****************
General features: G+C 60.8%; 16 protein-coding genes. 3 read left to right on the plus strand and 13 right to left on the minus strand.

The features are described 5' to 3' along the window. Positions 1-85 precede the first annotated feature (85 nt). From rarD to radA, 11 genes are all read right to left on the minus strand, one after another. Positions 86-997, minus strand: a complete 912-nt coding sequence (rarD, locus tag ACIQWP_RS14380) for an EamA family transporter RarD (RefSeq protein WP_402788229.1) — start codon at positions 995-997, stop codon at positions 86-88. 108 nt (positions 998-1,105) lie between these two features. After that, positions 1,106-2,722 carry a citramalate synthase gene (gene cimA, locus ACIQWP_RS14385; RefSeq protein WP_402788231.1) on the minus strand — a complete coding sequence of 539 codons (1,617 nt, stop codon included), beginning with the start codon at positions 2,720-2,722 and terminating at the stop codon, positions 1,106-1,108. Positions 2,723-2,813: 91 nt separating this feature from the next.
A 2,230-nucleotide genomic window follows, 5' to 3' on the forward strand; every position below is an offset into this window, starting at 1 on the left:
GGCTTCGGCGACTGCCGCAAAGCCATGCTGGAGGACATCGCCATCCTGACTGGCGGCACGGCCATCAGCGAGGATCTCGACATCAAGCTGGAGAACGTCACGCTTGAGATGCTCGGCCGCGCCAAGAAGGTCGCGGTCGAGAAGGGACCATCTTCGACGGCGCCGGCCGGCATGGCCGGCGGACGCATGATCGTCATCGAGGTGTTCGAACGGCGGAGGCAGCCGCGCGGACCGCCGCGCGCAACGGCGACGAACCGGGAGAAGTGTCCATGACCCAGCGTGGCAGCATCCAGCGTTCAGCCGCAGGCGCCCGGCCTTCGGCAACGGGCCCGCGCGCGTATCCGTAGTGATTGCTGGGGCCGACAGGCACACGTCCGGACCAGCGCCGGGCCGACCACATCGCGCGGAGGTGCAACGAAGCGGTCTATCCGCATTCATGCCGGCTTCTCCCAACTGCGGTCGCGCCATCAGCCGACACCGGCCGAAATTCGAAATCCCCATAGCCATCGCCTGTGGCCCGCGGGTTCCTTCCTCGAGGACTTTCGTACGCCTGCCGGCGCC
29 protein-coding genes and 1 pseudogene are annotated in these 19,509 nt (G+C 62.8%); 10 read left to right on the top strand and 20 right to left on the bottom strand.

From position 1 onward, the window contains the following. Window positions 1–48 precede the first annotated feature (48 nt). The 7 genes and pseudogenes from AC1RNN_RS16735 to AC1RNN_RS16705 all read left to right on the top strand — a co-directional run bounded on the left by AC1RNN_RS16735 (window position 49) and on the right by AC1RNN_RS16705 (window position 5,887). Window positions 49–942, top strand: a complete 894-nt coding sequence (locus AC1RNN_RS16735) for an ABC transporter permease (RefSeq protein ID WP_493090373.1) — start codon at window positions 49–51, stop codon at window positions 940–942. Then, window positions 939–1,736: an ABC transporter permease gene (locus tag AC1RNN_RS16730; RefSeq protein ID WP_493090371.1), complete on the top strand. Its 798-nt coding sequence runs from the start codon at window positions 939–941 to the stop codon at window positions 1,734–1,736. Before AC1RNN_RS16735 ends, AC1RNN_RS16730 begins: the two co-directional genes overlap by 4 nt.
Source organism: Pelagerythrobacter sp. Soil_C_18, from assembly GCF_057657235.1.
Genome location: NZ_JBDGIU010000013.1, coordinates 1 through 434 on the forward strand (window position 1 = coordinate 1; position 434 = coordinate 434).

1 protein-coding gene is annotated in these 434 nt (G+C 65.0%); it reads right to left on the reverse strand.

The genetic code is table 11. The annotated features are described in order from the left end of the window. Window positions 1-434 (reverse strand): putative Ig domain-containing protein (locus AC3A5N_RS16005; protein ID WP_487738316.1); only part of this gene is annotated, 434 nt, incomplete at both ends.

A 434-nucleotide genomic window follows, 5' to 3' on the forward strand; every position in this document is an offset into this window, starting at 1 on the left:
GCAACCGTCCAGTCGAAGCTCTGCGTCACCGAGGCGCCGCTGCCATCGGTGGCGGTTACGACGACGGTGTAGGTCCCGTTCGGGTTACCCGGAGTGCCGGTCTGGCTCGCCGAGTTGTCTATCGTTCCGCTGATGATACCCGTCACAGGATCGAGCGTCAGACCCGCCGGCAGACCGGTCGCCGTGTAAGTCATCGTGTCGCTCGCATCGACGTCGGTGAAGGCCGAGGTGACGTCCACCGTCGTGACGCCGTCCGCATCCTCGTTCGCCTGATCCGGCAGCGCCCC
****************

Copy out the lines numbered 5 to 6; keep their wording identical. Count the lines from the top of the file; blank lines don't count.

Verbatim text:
29 protein-coding genes and 1 pseudogene are annotated in these 19,509 nt (G+C 62.8%); 10 read left to right on the top strand and 20 right to left on the bottom strand.

From position 1 onward, the window contains the following. Window positions 1–48 precede the first annotated feature (48 nt). The 7 genes and pseudogenes from AC1RNN_RS16735 to AC1RNN_RS16705 all read left to right on the top strand — a co-directional run bounded on the left by AC1RNN_RS16735 (window position 49) and on the right by AC1RNN_RS16705 (window position 5,887). Window positions 49–942, top strand: a complete 894-nt coding sequence (locus AC1RNN_RS16735) for an ABC transporter permease (RefSeq protein ID WP_493090373.1) — start codon at window positions 49–51, stop codon at window positions 940–942. Then, window positions 939–1,736: an ABC transporter permease gene (locus tag AC1RNN_RS16730; RefSeq protein ID WP_493090371.1), complete on the top strand. Its 798-nt coding sequence runs from the start codon at window positions 939–941 to the stop codon at window positions 1,734–1,736. Before AC1RNN_RS16735 ends, AC1RNN_RS16730 begins: the two co-directional genes overlap by 4 nt.